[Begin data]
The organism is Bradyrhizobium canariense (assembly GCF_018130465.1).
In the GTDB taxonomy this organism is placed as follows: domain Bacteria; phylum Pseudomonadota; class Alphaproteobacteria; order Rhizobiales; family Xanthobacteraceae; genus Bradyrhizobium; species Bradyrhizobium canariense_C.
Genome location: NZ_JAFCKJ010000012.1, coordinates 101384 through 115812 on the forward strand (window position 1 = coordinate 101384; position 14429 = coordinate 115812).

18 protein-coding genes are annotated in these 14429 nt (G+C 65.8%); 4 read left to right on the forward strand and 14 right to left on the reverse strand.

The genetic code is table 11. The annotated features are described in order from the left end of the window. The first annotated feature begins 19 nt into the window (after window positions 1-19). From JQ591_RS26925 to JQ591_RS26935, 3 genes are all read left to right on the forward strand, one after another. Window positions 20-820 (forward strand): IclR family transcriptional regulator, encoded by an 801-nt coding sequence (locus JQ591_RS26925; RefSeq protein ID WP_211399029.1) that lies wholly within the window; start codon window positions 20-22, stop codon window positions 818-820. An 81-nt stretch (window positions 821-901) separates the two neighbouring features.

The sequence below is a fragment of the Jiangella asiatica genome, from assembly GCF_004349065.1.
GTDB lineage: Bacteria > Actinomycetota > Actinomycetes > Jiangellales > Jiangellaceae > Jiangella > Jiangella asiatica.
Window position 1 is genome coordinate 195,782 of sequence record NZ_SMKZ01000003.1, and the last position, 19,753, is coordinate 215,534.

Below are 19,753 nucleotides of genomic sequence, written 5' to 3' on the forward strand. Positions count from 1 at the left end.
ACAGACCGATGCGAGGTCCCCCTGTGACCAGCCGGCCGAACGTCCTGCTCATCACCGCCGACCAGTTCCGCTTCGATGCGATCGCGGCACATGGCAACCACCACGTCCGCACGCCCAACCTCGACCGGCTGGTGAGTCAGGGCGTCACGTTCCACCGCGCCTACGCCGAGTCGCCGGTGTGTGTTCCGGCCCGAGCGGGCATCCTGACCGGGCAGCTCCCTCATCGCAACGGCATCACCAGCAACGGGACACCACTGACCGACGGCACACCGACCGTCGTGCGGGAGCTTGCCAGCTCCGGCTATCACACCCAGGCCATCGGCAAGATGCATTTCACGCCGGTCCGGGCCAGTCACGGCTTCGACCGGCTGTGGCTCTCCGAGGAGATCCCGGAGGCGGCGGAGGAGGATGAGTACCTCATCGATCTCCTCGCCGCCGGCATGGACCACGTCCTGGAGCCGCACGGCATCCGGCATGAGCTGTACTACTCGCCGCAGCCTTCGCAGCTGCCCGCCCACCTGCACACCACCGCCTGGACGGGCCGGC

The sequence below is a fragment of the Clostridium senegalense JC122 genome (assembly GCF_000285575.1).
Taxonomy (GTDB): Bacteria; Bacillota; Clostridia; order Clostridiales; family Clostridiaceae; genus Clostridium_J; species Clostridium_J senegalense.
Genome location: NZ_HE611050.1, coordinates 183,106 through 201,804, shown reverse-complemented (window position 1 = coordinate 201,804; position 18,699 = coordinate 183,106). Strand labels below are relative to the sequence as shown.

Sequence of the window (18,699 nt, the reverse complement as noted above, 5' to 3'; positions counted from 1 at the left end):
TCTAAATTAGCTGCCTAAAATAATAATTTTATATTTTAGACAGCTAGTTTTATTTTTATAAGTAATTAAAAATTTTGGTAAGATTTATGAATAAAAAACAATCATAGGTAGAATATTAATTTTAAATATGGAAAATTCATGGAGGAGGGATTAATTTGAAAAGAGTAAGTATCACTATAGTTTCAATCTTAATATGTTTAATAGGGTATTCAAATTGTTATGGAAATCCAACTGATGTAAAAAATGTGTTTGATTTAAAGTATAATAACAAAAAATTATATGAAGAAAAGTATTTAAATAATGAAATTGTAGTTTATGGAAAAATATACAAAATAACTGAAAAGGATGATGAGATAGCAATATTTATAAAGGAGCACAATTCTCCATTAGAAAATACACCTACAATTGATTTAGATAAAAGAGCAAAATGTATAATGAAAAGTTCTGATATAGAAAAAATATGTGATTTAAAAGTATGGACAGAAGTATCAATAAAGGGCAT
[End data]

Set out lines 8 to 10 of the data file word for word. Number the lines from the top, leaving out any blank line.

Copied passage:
Window position 1 is genome coordinate 195,782 of sequence record NZ_SMKZ01000003.1, and the last position, 19,753, is coordinate 215,534.

Below are 19,753 nucleotides of genomic sequence, written 5' to 3' on the forward strand. Positions count from 1 at the left end.
ACAGACCGATGCGAGGTCCCCCTGTGACCAGCCGGCCGAACGTCCTGCTCATCACCGCCGACCAGTTCCGCTTCGATGCGATCGCGGCACATGGCAACCACCACGTCCGCACGCCCAACCTCGACCGGCTGGTGAGTCAGGGCGTCACGTTCCACCGCGCCTACGCCGAGTCGCCGGTGTGTGTTCCGGCCCGAGCGGGCATCCTGACCGGGCAGCTCCCTCATCGCAACGGCATCACCAGCAACGGGACACCACTGACCGACGGCACACCGACCGTCGTGCGGGAGCTTGCCAGCTCCGGCTATCACACCCAGGCCATCGGCAAGATGCATTTCACGCCGGTCCGGGCCAGTCACGGCTTCGACCGGCTGTGGCTCTCCGAGGAGATCCCGGAGGCGGCGGAGGAGGATGAGTACCTCATCGATCTCCTCGCCGCCGGCATGGACCACGTCCTGGAGCCGCACGGCATCCGGCATGAGCTGTACTACTCGCCGCAGCCTTCGCAGCTGCCCGCCCACCTGCACACCACCGCCTGGACGGGCCGGC